Writing any book is a long and involved process, and writing a book that
encompasses more than one discipline extends and complicates that pro-
cess. Simple thanks are often insu≈cient. That said, I owe sincere debts of
gratitude to a number of friends and colleagues.
My initial interest in Mars was triggered by conversations with Molly
Rothenberg, and the earliest versions of some of the key ideas in this book
were developed in dialogue with her. A multimedia version of aspects of
my argument in this book can be found on the dvd-rom Red Planet:
Scientific and Cultural Encounters with Mars, published in 2001 by the
University of Pennsylvania Press. My coauthors in that four-year collab-
oration really do deserve more thanks than I can give them here: Har-
rison Higgs, Michelle Kendrick, Helen Burgess, Jeanne Hamming, Dan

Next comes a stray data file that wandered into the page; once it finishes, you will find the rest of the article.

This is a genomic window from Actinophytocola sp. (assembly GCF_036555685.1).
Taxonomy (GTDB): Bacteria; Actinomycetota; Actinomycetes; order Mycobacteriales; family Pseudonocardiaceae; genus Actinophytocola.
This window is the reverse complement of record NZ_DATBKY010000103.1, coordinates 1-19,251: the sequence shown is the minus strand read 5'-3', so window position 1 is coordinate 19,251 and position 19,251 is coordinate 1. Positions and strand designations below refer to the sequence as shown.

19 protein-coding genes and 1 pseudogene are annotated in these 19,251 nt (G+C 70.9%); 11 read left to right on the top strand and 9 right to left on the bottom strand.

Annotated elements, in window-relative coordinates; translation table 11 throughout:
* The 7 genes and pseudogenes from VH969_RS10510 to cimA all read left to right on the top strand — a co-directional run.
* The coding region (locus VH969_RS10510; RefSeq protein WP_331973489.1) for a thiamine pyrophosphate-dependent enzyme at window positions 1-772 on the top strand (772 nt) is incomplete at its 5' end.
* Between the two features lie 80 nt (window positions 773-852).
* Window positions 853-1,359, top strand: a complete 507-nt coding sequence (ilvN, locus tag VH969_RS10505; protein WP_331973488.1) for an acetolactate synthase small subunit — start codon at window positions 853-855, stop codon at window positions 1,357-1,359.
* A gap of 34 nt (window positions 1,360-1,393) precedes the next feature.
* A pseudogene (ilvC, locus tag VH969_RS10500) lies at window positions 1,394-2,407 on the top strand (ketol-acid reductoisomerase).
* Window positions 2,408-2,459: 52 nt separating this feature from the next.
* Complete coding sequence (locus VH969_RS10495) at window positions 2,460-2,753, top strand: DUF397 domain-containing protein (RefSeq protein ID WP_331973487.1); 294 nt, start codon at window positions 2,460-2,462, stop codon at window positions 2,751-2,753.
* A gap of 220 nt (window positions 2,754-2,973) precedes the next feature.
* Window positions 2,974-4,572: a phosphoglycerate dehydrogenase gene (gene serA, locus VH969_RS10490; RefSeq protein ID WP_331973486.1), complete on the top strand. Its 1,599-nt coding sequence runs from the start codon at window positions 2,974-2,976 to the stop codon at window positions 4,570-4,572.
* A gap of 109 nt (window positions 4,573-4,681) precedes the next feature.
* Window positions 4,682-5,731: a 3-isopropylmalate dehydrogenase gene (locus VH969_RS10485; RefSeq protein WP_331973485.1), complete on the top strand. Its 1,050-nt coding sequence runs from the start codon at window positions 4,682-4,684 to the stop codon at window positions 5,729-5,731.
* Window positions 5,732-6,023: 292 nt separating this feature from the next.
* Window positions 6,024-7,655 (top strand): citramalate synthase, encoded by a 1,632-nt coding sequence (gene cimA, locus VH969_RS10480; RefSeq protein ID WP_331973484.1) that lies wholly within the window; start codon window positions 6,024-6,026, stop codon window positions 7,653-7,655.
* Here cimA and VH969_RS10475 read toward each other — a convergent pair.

Tripp, and Jeannette Okinczyc. Red Planet includes excerpts of video
interviews with planetary scientists, cultural critics, and science-fiction
authors. For their insights and their patient responses to various ques-
tions about Mars, I am deeply indebted to Richard Zare, Je√ Moore, Kim
Stanley Robinson, Chris McKay, Molly Rothenberg (again), Katherine
Hayles, Philip James, Robert Zubrin, Carol Stoker, Frederick Turner,
Henry Giclas, and Martyn Fogg. I owe thanks as well to other scientists
with whom I have discussed Mars over the years, particularly John Bar-
row, Matt Golombek, Robert Craddock, Michael Meyer, Kevin Zahnle,
Marc Buie, and especially Earl Scime. All are absolved from any respon-
sibility for the interpretations advanced in this study.
At the Lowell Observatory, I benefited from the expertise, helpfulness,
and genial good humor of Antoinette Beiser and Marty Hecht. Much of
the research for this book was carried out while I held the Jackson Chair
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